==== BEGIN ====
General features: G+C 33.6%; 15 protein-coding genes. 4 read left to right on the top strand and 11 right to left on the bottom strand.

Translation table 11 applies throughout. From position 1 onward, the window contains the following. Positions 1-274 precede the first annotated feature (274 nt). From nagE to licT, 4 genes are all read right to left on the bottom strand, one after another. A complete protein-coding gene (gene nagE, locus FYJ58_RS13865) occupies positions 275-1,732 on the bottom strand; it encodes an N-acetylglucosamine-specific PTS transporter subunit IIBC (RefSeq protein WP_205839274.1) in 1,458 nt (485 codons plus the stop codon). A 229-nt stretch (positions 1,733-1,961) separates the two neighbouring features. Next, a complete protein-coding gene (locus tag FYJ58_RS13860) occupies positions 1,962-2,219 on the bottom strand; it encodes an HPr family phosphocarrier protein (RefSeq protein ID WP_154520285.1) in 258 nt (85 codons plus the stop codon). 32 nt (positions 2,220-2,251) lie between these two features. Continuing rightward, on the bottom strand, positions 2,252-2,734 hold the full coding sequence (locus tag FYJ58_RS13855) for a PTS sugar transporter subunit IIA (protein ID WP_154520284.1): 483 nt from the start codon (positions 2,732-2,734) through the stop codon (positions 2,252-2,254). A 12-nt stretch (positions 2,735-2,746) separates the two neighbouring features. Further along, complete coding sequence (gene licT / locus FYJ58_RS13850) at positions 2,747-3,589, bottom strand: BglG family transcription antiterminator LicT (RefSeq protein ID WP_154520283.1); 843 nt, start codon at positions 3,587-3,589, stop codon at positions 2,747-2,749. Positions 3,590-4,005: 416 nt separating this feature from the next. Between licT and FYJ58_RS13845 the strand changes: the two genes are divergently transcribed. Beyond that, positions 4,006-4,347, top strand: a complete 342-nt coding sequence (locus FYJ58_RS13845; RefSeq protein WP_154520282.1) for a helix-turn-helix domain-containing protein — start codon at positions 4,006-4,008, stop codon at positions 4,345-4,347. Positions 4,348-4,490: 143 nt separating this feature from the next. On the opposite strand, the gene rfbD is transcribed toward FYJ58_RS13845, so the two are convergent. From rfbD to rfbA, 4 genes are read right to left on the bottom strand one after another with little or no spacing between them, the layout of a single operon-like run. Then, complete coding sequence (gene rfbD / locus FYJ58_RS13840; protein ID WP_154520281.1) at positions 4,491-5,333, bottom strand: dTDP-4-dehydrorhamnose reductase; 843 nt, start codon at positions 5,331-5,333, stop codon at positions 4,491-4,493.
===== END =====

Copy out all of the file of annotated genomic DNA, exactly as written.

General features: G+C 33.6%; 15 protein-coding genes. 4 read left to right on the top strand and 11 right to left on the bottom strand.

Translation table 11 applies throughout. From position 1 onward, the window contains the following. Positions 1-274 precede the first annotated feature (274 nt). From nagE to licT, 4 genes are all read right to left on the bottom strand, one after another. A complete protein-coding gene (gene nagE, locus FYJ58_RS13865) occupies positions 275-1,732 on the bottom strand; it encodes an N-acetylglucosamine-specific PTS transporter subunit IIBC (RefSeq protein WP_205839274.1) in 1,458 nt (485 codons plus the stop codon). A 229-nt stretch (positions 1,733-1,961) separates the two neighbouring features. Next, a complete protein-coding gene (locus tag FYJ58_RS13860) occupies positions 1,962-2,219 on the bottom strand; it encodes an HPr family phosphocarrier protein (RefSeq protein ID WP_154520285.1) in 258 nt (85 codons plus the stop codon). 32 nt (positions 2,220-2,251) lie between these two features. Continuing rightward, on the bottom strand, positions 2,252-2,734 hold the full coding sequence (locus tag FYJ58_RS13855) for a PTS sugar transporter subunit IIA (protein ID WP_154520284.1): 483 nt from the start codon (positions 2,732-2,734) through the stop codon (positions 2,252-2,254). A 12-nt stretch (positions 2,735-2,746) separates the two neighbouring features. Further along, complete coding sequence (gene licT / locus FYJ58_RS13850) at positions 2,747-3,589, bottom strand: BglG family transcription antiterminator LicT (RefSeq protein ID WP_154520283.1); 843 nt, start codon at positions 3,587-3,589, stop codon at positions 2,747-2,749. Positions 3,590-4,005: 416 nt separating this feature from the next. Between licT and FYJ58_RS13845 the strand changes: the two genes are divergently transcribed. Beyond that, positions 4,006-4,347, top strand: a complete 342-nt coding sequence (locus FYJ58_RS13845; RefSeq protein WP_154520282.1) for a helix-turn-helix domain-containing protein — start codon at positions 4,006-4,008, stop codon at positions 4,345-4,347. Positions 4,348-4,490: 143 nt separating this feature from the next. On the opposite strand, the gene rfbD is transcribed toward FYJ58_RS13845, so the two are convergent. From rfbD to rfbA, 4 genes are read right to left on the bottom strand one after another with little or no spacing between them, the layout of a single operon-like run. Then, complete coding sequence (gene rfbD / locus FYJ58_RS13840; protein ID WP_154520281.1) at positions 4,491-5,333, bottom strand: dTDP-4-dehydrorhamnose reductase; 843 nt, start codon at positions 5,331-5,333, stop codon at positions 4,491-4,493.